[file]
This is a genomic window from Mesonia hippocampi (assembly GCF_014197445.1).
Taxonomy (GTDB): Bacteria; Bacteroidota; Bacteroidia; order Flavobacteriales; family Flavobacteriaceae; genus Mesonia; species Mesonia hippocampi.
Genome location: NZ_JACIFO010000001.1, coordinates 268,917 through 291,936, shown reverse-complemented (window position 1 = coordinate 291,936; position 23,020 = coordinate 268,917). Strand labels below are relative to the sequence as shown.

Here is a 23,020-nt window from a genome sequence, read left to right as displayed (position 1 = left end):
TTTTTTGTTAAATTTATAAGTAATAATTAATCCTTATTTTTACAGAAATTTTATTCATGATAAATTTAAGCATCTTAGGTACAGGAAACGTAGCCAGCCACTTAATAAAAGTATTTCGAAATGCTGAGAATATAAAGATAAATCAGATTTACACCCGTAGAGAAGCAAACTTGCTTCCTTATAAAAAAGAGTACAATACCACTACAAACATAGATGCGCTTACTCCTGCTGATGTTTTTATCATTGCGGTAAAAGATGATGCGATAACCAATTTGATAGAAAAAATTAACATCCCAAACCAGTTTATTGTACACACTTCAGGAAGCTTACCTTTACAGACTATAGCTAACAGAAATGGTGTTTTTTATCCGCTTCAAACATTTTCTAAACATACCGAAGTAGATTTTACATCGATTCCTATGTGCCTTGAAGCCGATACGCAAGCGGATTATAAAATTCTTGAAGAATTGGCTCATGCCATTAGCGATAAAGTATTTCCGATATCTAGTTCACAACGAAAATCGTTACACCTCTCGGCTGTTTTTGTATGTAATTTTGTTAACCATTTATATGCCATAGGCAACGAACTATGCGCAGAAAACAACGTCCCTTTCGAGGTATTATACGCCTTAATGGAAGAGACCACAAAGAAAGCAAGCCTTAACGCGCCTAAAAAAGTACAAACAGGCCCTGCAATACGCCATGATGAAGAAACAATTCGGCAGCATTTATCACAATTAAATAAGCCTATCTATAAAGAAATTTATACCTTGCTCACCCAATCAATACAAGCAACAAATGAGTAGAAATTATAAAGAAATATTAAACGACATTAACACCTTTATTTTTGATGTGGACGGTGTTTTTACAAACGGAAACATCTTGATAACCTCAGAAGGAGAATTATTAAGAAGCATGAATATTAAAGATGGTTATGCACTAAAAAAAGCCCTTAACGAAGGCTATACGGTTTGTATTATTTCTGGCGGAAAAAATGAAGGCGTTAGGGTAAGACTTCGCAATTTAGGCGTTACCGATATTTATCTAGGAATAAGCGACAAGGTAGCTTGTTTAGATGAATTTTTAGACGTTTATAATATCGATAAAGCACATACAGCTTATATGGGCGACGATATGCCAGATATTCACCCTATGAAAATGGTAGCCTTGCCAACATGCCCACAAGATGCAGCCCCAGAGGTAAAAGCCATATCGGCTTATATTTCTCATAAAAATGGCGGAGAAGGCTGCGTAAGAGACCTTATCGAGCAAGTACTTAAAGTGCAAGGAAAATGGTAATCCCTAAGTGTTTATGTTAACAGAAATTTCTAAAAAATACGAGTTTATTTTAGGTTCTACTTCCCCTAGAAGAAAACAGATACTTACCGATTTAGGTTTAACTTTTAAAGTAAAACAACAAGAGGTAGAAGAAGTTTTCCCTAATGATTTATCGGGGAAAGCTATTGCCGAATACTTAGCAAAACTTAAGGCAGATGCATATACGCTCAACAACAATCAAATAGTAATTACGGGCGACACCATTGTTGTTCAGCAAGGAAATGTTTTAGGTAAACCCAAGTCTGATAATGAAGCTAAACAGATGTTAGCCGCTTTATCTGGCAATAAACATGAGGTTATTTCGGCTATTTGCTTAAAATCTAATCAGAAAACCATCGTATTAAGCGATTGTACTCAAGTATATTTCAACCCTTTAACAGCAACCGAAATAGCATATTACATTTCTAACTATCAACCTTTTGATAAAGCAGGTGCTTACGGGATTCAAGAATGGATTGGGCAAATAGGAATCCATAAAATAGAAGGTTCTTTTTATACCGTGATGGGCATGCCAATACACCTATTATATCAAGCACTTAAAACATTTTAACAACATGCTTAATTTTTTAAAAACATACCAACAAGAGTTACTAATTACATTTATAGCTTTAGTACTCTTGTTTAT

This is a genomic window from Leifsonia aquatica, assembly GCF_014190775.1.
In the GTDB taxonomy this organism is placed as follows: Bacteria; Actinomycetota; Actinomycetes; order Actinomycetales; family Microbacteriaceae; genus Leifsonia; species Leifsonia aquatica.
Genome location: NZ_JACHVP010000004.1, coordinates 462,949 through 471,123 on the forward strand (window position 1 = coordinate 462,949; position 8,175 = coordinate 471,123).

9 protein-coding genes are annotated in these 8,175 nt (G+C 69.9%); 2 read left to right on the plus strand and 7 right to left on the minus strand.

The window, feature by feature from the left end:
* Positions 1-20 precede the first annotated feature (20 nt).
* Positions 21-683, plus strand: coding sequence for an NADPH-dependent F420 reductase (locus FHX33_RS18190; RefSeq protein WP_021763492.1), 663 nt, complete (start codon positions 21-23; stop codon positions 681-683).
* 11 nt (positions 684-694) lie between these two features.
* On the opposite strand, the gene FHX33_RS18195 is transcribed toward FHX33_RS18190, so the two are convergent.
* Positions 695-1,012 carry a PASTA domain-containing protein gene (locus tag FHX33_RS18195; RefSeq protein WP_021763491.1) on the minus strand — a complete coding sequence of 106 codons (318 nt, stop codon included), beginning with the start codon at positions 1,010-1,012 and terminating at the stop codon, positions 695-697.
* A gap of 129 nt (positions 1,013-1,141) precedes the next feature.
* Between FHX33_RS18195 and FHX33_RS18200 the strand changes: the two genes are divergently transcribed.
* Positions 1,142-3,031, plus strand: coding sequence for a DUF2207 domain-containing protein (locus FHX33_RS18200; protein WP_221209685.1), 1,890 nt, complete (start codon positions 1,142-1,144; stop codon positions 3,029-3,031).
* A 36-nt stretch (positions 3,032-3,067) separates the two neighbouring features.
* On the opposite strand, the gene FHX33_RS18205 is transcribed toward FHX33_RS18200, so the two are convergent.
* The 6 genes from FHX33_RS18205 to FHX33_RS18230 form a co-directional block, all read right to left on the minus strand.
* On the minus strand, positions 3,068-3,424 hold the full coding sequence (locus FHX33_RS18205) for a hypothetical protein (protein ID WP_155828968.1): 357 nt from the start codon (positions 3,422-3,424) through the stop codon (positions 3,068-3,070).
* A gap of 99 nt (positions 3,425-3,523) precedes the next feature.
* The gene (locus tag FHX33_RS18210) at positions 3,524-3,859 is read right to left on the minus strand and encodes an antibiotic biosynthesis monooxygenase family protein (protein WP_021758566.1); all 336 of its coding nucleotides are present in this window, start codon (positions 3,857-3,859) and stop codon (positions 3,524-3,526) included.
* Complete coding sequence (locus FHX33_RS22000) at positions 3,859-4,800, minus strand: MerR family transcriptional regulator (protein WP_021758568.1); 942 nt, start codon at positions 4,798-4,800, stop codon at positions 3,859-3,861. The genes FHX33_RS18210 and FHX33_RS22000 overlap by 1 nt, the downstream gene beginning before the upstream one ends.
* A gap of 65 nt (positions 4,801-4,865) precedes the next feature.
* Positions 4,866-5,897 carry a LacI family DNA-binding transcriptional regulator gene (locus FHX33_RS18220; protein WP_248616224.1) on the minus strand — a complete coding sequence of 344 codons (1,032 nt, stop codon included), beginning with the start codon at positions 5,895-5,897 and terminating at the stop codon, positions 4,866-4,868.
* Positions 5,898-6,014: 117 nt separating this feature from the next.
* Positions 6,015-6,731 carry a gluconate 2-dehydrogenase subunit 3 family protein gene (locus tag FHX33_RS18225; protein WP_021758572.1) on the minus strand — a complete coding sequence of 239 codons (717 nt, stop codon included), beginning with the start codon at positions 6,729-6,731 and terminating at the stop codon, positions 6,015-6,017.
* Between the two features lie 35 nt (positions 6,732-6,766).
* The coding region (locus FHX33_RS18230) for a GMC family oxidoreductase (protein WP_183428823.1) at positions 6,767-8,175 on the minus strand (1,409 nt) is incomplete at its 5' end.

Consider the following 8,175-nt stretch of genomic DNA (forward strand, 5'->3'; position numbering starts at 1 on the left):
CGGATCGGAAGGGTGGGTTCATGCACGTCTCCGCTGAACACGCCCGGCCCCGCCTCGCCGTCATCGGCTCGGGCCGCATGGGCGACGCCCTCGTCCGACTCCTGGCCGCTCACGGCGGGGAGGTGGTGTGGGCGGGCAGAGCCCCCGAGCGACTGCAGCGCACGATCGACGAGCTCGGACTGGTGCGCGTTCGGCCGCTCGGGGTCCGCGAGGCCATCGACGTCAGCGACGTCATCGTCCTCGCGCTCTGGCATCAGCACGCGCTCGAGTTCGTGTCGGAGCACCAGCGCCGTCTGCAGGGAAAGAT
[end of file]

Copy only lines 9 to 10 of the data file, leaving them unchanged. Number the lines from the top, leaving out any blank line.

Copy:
9 protein-coding genes are annotated in these 8,175 nt (G+C 69.9%); 2 read left to right on the plus strand and 7 right to left on the minus strand.

The window, feature by feature from the left end: